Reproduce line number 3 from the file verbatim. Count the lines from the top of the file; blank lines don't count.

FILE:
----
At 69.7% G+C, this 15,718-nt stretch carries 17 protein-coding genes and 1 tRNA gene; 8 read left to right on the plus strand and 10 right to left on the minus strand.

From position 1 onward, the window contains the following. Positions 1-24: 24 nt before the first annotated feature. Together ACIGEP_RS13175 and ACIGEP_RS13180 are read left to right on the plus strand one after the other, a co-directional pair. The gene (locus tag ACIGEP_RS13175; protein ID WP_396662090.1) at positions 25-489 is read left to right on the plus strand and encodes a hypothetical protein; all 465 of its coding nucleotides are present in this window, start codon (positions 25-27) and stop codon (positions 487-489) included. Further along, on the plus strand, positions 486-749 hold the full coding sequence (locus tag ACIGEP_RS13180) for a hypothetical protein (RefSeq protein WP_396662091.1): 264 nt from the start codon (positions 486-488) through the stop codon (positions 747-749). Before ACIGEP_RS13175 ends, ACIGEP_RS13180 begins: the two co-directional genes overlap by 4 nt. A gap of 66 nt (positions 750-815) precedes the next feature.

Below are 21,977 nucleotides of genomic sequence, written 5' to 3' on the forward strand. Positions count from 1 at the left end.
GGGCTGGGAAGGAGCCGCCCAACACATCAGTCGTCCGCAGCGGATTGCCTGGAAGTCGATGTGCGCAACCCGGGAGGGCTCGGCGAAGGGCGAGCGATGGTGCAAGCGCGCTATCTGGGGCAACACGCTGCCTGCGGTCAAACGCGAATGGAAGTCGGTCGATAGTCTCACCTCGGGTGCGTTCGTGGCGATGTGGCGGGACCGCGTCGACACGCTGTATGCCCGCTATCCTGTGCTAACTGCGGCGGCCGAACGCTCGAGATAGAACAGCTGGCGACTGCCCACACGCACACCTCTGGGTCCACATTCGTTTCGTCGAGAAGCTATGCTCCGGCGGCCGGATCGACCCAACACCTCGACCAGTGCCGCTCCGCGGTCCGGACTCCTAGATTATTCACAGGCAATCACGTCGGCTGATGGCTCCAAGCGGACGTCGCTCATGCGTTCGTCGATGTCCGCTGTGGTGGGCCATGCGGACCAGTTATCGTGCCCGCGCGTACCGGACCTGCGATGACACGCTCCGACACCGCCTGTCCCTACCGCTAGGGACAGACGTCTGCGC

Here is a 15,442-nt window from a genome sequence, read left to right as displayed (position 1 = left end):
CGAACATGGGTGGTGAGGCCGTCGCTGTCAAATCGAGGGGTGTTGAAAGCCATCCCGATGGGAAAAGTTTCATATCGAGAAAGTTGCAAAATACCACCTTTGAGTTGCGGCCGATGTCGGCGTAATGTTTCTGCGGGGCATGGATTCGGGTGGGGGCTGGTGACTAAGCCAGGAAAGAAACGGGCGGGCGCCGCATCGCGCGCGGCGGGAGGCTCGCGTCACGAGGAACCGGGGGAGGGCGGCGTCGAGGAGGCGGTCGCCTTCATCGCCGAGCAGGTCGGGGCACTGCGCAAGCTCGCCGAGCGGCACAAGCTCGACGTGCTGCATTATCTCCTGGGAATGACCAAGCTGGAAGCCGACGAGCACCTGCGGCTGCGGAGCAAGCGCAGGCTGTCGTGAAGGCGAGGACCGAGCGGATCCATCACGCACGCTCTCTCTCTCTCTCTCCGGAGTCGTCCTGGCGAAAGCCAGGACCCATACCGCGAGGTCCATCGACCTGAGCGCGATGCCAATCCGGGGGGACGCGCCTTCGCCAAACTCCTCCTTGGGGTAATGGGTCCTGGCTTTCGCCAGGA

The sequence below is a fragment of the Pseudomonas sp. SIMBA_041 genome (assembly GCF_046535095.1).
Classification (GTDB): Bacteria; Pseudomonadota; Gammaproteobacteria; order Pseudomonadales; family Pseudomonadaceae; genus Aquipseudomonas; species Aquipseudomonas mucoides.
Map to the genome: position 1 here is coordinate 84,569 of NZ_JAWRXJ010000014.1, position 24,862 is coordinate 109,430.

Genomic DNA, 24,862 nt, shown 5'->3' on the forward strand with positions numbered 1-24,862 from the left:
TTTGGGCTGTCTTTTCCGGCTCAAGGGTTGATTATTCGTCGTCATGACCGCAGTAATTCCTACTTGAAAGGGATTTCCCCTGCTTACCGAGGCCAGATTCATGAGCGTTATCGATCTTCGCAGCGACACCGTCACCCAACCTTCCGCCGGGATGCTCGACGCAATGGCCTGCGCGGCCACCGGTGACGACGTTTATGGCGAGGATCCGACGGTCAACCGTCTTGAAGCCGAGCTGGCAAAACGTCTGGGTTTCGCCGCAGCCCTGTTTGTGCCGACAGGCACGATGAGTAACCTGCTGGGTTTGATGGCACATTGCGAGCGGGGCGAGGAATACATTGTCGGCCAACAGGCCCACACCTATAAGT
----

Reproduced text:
Below are 21,977 nucleotides of genomic sequence, written 5' to 3' on the forward strand. Positions count from 1 at the left end.